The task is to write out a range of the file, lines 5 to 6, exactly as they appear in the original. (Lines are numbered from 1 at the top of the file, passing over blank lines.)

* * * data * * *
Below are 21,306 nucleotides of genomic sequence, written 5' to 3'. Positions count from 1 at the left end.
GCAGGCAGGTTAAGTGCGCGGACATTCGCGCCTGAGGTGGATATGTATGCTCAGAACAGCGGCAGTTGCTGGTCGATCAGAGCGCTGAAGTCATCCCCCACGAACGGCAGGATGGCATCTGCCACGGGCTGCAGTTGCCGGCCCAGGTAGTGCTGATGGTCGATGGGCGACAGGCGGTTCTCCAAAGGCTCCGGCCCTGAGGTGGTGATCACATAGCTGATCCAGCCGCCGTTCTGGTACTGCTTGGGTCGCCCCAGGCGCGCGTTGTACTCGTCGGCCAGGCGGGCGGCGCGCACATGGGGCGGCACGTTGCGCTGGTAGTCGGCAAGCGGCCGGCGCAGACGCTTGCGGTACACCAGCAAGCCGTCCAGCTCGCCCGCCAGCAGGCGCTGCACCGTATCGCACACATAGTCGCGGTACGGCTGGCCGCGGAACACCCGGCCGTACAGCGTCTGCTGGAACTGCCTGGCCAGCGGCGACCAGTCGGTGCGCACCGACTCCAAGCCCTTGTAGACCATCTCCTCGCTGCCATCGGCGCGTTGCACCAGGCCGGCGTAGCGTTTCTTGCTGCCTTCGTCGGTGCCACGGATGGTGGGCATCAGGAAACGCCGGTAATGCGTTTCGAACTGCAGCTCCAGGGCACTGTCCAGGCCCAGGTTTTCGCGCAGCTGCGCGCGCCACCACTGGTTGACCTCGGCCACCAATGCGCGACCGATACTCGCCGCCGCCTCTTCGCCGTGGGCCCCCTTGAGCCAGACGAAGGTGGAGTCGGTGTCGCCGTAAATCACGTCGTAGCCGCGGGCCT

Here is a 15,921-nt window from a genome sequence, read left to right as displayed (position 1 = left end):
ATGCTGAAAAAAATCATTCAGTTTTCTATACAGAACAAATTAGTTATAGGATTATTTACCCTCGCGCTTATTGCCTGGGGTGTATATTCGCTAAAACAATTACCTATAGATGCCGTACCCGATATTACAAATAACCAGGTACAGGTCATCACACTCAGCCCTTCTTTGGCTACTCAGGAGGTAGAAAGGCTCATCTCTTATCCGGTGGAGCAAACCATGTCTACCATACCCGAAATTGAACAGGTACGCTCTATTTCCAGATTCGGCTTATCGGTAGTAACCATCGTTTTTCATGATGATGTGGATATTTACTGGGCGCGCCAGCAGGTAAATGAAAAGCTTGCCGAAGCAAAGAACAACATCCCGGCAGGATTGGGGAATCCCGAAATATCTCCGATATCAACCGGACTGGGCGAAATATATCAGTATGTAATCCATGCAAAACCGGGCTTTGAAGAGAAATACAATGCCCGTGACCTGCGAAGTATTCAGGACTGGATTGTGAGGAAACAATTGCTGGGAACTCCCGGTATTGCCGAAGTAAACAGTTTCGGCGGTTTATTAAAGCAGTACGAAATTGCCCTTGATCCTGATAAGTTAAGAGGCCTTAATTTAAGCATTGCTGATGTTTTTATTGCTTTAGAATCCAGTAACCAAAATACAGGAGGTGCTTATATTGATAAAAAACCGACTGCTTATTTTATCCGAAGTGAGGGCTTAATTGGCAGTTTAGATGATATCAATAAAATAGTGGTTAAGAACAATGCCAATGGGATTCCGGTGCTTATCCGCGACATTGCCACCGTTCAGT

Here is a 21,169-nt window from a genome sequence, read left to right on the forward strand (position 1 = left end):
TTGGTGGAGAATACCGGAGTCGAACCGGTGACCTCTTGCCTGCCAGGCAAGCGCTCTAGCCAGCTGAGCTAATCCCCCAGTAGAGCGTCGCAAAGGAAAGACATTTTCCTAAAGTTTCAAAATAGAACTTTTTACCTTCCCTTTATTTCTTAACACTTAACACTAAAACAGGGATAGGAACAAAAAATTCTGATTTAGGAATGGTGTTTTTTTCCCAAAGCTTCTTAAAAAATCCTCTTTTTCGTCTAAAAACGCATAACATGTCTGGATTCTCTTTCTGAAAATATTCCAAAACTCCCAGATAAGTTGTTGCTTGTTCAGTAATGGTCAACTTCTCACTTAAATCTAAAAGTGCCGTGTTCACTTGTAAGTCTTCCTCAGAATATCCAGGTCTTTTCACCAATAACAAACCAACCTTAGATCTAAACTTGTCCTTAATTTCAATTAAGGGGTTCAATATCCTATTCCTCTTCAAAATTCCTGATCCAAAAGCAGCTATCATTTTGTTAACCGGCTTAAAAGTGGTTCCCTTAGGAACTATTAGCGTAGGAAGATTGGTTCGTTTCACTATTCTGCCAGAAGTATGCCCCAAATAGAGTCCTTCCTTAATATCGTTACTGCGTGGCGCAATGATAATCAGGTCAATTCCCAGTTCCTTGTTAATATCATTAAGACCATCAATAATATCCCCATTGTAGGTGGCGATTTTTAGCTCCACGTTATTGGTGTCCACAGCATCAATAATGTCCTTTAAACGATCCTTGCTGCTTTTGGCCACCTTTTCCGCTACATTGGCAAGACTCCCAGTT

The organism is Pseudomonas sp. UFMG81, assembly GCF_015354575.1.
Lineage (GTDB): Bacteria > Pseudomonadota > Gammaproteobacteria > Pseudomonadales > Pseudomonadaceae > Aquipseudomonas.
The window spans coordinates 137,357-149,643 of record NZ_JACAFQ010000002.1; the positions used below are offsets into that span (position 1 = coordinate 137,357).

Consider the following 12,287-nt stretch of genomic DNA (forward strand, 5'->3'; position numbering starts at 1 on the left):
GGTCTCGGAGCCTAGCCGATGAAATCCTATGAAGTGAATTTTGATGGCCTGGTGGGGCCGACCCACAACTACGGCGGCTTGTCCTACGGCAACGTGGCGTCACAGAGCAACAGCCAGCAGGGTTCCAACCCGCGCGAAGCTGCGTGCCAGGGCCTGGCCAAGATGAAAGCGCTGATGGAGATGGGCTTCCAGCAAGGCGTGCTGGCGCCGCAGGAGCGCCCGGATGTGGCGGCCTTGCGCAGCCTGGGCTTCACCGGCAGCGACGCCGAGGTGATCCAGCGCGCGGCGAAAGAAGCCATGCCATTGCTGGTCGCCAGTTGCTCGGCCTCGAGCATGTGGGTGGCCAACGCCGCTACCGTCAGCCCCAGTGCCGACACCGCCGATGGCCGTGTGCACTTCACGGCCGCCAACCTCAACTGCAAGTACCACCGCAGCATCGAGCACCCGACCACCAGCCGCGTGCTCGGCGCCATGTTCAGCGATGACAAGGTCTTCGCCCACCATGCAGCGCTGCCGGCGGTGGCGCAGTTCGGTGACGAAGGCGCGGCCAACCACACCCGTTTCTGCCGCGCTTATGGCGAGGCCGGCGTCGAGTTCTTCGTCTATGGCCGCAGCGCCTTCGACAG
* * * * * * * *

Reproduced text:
Here is a 21,169-nt window from a genome sequence, read left to right on the forward strand (position 1 = left end):
TTGGTGGAGAATACCGGAGTCGAACCGGTGACCTCTTGCCTGCCAGGCAAGCGCTCTAGCCAGCTGAGCTAATCCCCCAGTAGAGCGTCGCAAAGGAAAGACATTTTCCTAAAGTTTCAAAATAGAACTTTTTACCTTCCCTTTATTTCTTAACACTTAACACTAAAACAGGGATAGGAACAAAAAATTCTGATTTAGGAATGGTGTTTTTTTCCCAAAGCTTCTTAAAAAATCCTCTTTTTCGTCTAAAAACGCATAACATGTCTGGATTCTCTTTCTGAAAATATTCCAAAACTCCCAGATAAGTTGTTGCTTGTTCAGTAATGGTCAACTTCTCACTTAAATCTAAAAGTGCCGTGTTCACTTGTAAGTCTTCCTCAGAATATCCAGGTCTTTTCACCAATAACAAACCAACCTTAGATCTAAACTTGTCCTTAATTTCAATTAAGGGGTTCAATATCCTATTCCTCTTCAAAATTCCTGATCCAAAAGCAGCTATCATTTTGTTAACCGGCTTAAAAGTGGTTCCCTTAGGAACTATTAGCGTAGGAAGATTGGTTCGTTTCACTATTCTGCCAGAAGTATGCCCCAAATAGAGTCCTTCCTTAATATCGTTACTGCGTGGCGCAATGATAATCAGGTCAATTCCCAGTTCCTTGTTAATATCATTAAGACCATCAATAATATCCCCATTGTAGGTGGCGATTTTTAGCTCCACGTTATTGGTGTCCACAGCATCAATAATGTCCTTTAAACGATCCTTGCTGCTTTTGGCCACCTTTTCCGCTACATTGGCAAGACTCCCAGTT